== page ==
When the Second World War broke out, Warwick already had public air raid shelters planned, gas masks were being distributed, and there was even a power struggle when Warwickshire County Council took over Air Raid Warden training from the police.
Although Warwick was not a prime target for the Luftwaffe, nearby Coventry was and minor blackout regulations were rigorously enforced.
St Mary`s Church was believed to have been used as a marker for the Luftwaffe, and when Coventry was attacked in November 1940, the flames could be seen from Warwick.
Afterwards, refugees soon began arriving from the stricken city. Visiting American and Canadian troops were welcomed in their thousands, although other temporarily stationed service personnel were not always so popular, as their arrival coincided with a shortage of other local young men in the town and bigamy cases were not unknown.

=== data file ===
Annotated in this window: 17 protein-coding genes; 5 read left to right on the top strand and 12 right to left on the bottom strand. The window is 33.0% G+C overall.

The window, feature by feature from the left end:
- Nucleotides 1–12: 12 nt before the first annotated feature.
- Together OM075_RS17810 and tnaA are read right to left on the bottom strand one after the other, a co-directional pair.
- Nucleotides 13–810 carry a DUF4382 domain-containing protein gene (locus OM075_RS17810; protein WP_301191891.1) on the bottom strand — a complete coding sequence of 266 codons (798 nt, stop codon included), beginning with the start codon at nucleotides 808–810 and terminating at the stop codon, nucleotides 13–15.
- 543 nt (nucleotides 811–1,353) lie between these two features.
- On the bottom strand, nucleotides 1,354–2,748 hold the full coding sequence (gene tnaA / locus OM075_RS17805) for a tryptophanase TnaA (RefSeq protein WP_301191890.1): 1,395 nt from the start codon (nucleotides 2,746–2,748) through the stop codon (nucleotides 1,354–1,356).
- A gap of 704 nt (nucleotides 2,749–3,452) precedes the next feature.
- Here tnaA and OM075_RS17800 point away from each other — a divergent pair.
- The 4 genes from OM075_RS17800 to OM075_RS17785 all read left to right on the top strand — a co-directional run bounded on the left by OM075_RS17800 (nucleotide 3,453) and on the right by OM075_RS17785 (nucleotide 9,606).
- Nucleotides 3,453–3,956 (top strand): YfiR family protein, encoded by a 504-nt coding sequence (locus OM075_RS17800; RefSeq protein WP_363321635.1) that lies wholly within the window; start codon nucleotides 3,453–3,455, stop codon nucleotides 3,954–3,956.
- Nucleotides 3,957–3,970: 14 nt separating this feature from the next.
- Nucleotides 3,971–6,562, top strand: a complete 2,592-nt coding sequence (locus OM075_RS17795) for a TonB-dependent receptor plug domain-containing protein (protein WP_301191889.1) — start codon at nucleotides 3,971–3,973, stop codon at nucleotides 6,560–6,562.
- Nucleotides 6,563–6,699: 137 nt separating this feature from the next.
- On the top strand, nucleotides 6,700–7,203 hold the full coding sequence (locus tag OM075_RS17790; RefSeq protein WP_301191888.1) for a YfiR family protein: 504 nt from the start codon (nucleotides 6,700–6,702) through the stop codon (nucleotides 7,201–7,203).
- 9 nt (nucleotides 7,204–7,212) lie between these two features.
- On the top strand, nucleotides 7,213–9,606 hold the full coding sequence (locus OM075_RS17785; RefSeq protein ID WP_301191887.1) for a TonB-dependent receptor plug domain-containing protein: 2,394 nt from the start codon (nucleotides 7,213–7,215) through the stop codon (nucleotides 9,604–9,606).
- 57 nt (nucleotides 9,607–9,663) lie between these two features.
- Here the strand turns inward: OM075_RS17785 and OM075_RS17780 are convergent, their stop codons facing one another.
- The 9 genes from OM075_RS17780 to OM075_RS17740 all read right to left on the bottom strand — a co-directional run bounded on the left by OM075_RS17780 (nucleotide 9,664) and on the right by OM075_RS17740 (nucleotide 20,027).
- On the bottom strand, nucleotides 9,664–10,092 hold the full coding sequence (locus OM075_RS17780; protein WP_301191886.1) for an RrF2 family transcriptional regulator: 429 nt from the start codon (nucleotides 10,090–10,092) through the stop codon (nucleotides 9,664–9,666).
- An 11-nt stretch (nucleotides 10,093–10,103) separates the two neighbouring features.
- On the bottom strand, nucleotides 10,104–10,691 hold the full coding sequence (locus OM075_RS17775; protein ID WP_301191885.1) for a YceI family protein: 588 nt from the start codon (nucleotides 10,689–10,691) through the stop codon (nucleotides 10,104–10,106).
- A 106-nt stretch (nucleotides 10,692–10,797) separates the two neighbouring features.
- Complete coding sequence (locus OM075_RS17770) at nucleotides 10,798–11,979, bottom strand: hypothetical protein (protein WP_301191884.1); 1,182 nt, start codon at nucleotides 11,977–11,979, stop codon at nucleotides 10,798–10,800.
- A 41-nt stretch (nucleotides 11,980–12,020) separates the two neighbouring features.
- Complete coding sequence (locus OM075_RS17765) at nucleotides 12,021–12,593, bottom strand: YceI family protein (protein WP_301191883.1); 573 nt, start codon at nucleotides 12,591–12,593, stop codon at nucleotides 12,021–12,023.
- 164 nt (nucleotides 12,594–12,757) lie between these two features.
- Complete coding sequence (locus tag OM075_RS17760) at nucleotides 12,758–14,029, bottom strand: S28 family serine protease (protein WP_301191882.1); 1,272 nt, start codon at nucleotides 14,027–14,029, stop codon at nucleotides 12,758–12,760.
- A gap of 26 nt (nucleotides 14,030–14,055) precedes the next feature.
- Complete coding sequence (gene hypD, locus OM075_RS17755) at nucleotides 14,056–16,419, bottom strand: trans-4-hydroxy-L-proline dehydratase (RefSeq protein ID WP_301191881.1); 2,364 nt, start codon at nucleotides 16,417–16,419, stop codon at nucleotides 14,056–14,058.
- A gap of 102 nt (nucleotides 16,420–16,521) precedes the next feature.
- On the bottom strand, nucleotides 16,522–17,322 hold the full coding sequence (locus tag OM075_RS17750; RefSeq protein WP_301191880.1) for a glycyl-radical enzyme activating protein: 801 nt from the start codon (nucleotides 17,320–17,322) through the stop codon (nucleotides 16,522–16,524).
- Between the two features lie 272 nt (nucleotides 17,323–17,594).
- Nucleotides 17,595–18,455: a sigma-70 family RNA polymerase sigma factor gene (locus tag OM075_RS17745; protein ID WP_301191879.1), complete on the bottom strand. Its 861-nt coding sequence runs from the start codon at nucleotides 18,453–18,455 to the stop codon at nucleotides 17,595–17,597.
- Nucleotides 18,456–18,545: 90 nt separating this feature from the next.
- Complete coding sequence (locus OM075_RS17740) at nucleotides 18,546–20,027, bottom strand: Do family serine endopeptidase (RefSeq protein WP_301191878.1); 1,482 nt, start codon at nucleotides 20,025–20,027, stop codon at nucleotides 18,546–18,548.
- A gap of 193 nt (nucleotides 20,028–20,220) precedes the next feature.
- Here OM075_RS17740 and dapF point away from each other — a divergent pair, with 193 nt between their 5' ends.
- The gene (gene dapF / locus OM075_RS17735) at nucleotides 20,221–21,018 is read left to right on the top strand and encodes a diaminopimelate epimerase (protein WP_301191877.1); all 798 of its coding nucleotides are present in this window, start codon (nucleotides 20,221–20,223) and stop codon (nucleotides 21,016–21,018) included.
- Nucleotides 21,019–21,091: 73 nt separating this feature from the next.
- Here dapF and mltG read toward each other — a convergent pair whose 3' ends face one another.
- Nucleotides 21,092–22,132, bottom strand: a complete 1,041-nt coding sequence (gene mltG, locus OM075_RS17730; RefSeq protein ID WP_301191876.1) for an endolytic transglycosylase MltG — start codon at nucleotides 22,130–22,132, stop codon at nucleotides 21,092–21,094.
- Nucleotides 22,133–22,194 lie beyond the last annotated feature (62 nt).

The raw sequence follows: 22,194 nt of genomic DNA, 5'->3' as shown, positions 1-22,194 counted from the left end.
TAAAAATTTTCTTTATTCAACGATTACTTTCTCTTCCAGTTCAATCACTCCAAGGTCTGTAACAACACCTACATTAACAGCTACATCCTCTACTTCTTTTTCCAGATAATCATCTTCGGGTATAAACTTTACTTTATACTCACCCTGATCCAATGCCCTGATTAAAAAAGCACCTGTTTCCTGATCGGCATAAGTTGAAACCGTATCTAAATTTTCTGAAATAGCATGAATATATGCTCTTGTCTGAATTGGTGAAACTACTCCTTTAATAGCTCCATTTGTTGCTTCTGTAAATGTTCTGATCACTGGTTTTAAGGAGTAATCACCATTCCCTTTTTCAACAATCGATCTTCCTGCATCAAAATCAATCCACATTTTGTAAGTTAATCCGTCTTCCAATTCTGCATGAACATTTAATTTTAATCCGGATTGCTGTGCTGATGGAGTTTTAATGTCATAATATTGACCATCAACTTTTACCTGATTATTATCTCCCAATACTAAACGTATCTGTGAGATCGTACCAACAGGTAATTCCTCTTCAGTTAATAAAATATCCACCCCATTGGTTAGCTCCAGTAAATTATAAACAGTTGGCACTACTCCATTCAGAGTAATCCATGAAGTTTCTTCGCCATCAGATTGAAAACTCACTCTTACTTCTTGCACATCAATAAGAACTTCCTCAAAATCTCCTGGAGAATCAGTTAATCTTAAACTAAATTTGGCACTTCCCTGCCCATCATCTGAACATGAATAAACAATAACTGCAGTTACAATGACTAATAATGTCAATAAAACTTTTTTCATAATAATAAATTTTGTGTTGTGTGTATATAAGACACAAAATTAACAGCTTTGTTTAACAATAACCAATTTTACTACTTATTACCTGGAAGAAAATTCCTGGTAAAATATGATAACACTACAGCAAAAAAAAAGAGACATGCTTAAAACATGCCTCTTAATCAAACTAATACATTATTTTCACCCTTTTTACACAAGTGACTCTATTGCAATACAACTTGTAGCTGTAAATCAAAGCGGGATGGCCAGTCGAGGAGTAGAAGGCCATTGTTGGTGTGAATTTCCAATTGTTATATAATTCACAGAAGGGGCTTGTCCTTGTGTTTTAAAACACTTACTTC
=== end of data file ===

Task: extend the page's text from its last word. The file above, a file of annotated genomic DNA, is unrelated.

Meanwhile, rationing brought its own problems; the stealing of both petrol and ration coupons was not unheard of, while the shortage of petrol resulted in a rise in offences involving the use of bicycles, usually by service personnel. By late 1944, it was apparent the Allies had won the war and the Home Guard was stood down.
Indeed, the celebrations for VE Day had been prepared long before victory was declared.